Can the Yeti Unite America?

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In a country where we can’t seem to agree on anything, one opinion has lately reached a broad consensus across diverse groups of people: Yeti is pretty awesome.

Miranda Lambert loves her Yeti. Jason Momoa, the beefy actor from “Game of Thrones,” considers his Yeti essential technology. The hit country song “Buy Me a Boat” by Chris Janson is, in part, an ode to Yeti, or rather, an ode to money because, as Mr. Janson sings, “It could buy me a Yeti 110 iced down with some Silver Bullets.”

Yeti is wildly popular in liberal Portland, Ore., and in the conservative South, beloved by grizzled dads who hunt and fish and their beachgoing daughters. If you are not yet initiated into the cult, it may surprise you to learn that a Yeti is a plastic cooler.

Think of those hard coolers you buy at Walmart for $30 and use for family picnics and road trips and toss in the garage in between. Yeti coolers are similar, but better-constructed and way more expensive. They are made using a technology called rotomolding (short for rotational molding and involving resin and an oven), and, as home tests have proved, keep cold for days. They cost $380 for the medium-size Tundra 50, topping out at $1,300 for the Tundra 350.

It’s now peak Yeti time, because football tailgating season is in high gear. But every day is peak Yeti time, because as Matt Reintjes, the company’s chief executive, said, the coolers are “pursuit agnostic.” Anywhere people are gathered together and stuff needs to stay cold, he argues (a golf outing with your buddies, a bachelorette weekend, a beer bash in the woods, the parking lot outside a Springsteen concert), is an occasion to bring your Yeti.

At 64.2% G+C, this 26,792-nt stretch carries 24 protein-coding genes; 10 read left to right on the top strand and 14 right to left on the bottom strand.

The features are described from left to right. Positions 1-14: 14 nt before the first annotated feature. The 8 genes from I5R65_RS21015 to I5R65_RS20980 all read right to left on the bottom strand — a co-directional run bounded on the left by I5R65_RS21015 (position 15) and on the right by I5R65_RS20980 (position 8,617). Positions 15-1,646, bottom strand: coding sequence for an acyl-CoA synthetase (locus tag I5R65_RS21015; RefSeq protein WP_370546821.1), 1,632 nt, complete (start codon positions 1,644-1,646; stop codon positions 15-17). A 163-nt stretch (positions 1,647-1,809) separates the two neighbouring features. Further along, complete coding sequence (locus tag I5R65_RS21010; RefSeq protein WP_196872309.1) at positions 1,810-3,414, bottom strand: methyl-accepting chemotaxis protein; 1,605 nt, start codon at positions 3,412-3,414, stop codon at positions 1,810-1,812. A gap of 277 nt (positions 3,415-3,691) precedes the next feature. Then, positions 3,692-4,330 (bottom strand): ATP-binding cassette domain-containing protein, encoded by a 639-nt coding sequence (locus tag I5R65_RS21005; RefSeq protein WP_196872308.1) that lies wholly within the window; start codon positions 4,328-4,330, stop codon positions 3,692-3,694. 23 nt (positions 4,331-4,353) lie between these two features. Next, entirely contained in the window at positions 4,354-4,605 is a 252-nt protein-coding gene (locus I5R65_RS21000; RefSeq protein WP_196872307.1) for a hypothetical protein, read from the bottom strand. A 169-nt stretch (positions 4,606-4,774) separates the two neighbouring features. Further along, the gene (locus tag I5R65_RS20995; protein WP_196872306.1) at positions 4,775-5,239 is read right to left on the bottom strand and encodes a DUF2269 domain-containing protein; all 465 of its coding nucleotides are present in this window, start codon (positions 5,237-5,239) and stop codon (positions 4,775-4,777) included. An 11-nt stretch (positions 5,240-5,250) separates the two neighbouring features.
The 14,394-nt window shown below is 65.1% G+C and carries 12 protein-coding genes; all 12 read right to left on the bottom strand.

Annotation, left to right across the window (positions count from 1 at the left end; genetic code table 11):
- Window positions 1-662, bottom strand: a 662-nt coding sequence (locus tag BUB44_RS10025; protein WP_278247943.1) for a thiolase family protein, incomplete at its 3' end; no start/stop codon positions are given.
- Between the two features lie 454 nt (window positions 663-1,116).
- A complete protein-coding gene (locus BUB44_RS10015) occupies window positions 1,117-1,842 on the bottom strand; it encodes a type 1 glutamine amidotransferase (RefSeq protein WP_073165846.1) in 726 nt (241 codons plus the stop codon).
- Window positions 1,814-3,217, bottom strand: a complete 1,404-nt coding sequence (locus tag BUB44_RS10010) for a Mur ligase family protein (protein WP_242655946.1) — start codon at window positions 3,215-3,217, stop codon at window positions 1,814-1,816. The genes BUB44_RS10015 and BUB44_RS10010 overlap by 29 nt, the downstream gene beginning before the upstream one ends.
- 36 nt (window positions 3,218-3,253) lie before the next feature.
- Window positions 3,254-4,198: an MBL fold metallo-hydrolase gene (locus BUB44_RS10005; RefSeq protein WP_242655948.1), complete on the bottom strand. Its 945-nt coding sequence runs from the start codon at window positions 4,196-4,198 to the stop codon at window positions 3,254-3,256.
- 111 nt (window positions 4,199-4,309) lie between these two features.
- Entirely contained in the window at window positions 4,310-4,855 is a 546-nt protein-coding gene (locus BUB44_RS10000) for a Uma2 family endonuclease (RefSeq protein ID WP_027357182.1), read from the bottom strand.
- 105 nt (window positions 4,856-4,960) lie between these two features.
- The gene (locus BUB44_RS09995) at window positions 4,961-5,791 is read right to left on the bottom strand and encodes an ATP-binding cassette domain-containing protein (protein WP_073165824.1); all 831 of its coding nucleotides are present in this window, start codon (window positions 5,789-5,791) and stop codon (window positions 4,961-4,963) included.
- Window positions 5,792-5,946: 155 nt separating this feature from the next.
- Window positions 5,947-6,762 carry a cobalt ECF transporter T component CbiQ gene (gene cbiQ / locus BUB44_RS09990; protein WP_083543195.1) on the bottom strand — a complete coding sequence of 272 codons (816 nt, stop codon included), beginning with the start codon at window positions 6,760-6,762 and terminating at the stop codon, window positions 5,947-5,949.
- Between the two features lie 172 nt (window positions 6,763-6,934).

“We talk about being ‘built for the wild,’ but we don’t want to define what the wild means,” Mr. Reintjes said.

It’s this wide-ranging usefulness that has made Yeti coolers perhaps the only product ever endorsed in the pages of both Cosmopolitan and Petersen’s Bowhunting, which told its readers that a Yeti is key when you have “a pack overflowing with fresh elk meat.”

The fact that some Yetis are nearly the cost of a designer suit or Chanel flats has improbably elevated the humble cooler to a luxury status accessory. Onward Reserve, a preppy men’s store, sells Yeti coolers alongside Smathers & Branson needlepoint belts and Barbour jackets in its Washington, D.C., location. And stylish young women have taken to monogramming and customizing with stickers their Yeti Rambler Lowball tumblers, which cost around $20 for the 10-ounce cup and come in a variety of colors including seafoam.

Carter Coyle, a 29-year-old investigative reporter for WCSC in Charleston, S.C., thought Yeti coolers were “completely ridiculous” when she first heard about them “because they’re so expensive,” she said. But after her fiancé got her a tumbler for Christmas, she became a big fan of the brand. “They’re awesome,” she said, explaining how when she was out covering Hurricane Irma for the TV station the tumbler “kept my iced coffee cool all day” — a steadying reminder of human progress in the face of nature’s chaos.

Ms. Coyle and her fiancé haven’t yet splurged on a cooler. But they did include the blue Tundra 45 in their wedding registry and hope to progress to the next rank in the Yeti tribe. “You see everyone with their Yeti cups or coolers or both,” Ms. Coyle said. “It’s become part of beach culture here. Just like, ‘Hey, bring your bathing suit,’ bring your Yeti.”